Thursday, 1 January 2015

Blogging and World Peace

Those of us who blog as part of the infertility community know that we do so in a place of great stress, of hurt and pain and disappointment. But it can also be a place of great joy, of surprises, of elation and happiness and hope. Unfortunately, sometimes these intense emotions collide, and fight for space. This happens from time to time – I have been watching it happen periodically for over 12 years.

It happens throughout social media - on forums, on blogs, Twitter, and Facebook. Technology has given us many ways to connect, but equally it has given us many ways to be exposed to hurt and pain. Unfortunately too, it has given us many ways to inflict hurt and pain. And of course, “hurt people hurt people.” People lash out, people express themselves poorly, insensitively, and thoughtlessly, are sometimes intentionally cruel, or sometimes unintentionally cruel, and as a result some are terribly hurt.

When we go online, we know we are opening ourselves up to potential pain. Things are inevitably going to hurt us, because no one can please all the people all the time. There’s no way to avoid hurting anyone, so we are going to be hurt. That’s a given. I accept that. And if I am hurt, then I try to look inwards, figure out why something upset me, and maybe how I can respond rationally and sensitively and kindly, rather than lashing out. Lashing out only spreads the hurt, and never solves anything. Telling someone not to be hurt never stops the hurting either. (If only it did!)

In my earlier career, I was a diplomat. Diplomacy is under-rated. Analysing a situation, interpreting motivations, and expressing our responses in a way that promotes understanding are all skills that help us in life as well as international relations. As a result of certain family dynamics, I think I’ve been doing this – with varying degrees of success - all my life. Thinking about what I am saying, when and where I am saying it, and why I am saying it, is the first step. Endeavouring to understand another’s position, their pain and their feelings, is the next step. Trying to put myself in someone else’s shoes, and figure out what I might do if I were them, or why they might have acted in a particular way, can help me understand, and grow, and perhaps realise that the hurt was never really intentional.  (I try to practise this, but as with anything, it’s a work in progress.)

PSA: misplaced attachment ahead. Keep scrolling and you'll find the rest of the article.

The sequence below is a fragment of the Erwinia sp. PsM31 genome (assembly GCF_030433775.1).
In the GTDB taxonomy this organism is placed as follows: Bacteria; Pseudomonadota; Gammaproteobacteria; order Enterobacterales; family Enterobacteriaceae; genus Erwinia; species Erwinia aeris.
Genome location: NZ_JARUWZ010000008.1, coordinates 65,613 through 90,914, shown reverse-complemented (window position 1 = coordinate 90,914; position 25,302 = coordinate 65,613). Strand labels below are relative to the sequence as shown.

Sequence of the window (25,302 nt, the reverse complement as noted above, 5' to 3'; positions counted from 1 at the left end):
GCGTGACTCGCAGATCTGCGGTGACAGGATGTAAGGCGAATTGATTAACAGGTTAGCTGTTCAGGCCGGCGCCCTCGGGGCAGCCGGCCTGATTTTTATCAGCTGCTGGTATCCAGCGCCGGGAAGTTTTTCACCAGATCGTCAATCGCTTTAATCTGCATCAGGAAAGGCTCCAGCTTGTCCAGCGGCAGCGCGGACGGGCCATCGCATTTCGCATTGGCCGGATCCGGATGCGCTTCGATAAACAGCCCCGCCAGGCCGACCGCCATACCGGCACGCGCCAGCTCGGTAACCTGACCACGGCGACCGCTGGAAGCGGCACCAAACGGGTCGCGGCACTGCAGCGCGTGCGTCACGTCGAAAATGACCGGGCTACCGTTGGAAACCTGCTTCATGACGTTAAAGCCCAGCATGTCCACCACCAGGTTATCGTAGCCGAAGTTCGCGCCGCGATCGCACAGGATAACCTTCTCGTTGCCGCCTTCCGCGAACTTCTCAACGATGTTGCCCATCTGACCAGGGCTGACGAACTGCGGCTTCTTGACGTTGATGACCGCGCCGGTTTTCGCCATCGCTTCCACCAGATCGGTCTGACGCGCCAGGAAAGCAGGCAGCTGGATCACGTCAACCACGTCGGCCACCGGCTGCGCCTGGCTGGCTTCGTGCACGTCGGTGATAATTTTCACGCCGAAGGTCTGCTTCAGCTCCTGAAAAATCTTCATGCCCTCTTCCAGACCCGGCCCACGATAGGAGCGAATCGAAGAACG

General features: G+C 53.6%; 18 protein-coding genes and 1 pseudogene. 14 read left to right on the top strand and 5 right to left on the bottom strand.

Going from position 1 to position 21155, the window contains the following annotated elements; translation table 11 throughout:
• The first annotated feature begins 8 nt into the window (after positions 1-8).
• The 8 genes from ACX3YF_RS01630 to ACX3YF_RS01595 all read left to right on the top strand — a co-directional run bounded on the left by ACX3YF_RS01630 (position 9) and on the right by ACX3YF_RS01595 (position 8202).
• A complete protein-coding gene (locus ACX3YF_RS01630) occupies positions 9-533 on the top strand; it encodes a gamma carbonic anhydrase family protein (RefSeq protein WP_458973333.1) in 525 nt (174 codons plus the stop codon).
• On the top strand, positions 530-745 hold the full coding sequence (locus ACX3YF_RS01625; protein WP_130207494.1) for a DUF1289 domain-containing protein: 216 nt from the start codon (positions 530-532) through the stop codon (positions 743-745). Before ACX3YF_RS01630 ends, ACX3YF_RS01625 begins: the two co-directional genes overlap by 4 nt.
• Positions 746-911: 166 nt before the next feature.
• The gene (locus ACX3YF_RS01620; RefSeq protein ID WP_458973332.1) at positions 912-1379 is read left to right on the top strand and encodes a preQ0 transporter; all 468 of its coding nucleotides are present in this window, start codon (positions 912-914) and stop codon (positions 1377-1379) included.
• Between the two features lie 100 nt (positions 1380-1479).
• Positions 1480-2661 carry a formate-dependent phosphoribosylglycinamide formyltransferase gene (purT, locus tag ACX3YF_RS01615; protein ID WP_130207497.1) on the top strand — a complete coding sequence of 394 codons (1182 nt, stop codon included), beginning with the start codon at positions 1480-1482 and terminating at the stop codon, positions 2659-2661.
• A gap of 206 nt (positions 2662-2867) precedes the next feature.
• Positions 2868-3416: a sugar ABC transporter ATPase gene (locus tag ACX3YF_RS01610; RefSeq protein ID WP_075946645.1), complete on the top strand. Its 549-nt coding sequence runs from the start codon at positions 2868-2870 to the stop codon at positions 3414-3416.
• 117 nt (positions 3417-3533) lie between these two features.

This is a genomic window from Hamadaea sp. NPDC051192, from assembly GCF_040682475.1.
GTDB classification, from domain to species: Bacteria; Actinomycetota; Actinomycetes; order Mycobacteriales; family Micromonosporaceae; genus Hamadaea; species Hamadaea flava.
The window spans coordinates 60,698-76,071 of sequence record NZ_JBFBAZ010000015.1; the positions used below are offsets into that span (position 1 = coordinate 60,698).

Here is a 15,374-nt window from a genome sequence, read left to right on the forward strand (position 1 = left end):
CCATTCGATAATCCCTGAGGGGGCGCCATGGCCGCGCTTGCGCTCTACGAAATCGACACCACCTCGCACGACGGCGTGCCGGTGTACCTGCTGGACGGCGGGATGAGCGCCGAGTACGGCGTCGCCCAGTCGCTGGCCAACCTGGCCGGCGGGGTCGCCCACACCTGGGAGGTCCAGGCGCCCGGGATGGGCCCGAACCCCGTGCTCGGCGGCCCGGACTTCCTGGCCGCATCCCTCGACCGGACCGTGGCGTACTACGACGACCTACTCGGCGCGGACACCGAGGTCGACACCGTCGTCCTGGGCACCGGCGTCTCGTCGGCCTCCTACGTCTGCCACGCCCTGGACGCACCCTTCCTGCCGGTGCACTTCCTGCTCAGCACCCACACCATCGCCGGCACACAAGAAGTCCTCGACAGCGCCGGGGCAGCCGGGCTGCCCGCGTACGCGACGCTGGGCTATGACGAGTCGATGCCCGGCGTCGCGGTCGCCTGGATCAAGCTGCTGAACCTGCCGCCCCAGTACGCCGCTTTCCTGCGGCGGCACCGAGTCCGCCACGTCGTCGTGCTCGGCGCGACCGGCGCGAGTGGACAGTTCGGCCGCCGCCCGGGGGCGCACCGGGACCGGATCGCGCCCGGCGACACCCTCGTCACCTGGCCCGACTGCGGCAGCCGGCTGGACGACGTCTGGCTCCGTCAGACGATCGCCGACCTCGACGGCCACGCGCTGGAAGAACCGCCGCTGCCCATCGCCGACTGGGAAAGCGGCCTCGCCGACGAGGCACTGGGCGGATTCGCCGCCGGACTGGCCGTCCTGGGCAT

I think it’s the same in global politics as it is in family relationships, in friendships or in online social media. I think the world would be a better place if we all tried to understand each other, rather than react aggressively, unthinkingly. I just hope those whose instinct is to lash out will in time step back, think, and find another way to deal with their emotions. The fact this community is so diverse – globally, situationally, generationally, whether we are just starting out or have resolved our infertility a decade or more ago, parenting or not – means that we can learn and grow and accept and understand, and ultimately see each other differently. Our diversity is also our strength. I have learnt so much from others in the community, seen new perspectives, and hopefully given others insight into my lifestyle as well. We all have a place here.

Ultimately, I believe that the IF blogging community is dominated by love and support. And I do believe that. Maybe every year or two, I’m aware of a blow-up in the infertility community. I think it’s inevitable. But mostly disagreements are dealt with respectfully, without blame, thoughtfully, informatively. I see so much love, so much support, so much caring and sensitivity, so much kindness, on a daily basis. There is a quest for understanding, for self-improvement, for personal growth. There is honesty and pain and joy and laughter. And we all – those trying to conceive, those parenting after infertility, and those pursuing a life without children after infertility – participate in this, contribute to a conversation that needs to be had, that builds a loving community, and that helps people know they are not alone. Let’s not lose sight of that.

7 comments:

  1. Happy 2015, Mali! Well said. I can see your diplomacy skills at work on a regular basis. I was so struck by the latest online kerfuffle I was up last night until 2 am and then back at it today trying to put my own thoughts in order. As I commented to Cristy: context and where our head is on any given day plays such a major role in how prepared we are to take in news in the infertility blogosphere that has the power to stop us in our tracks. This applies across society as well. I finally got my thoughts in order wrote about that here:
    Infertility Blogosphere: A Microcosm of Society Misunderstandings and All http://blog.silentsorority.com/infertility-community-microsm-society/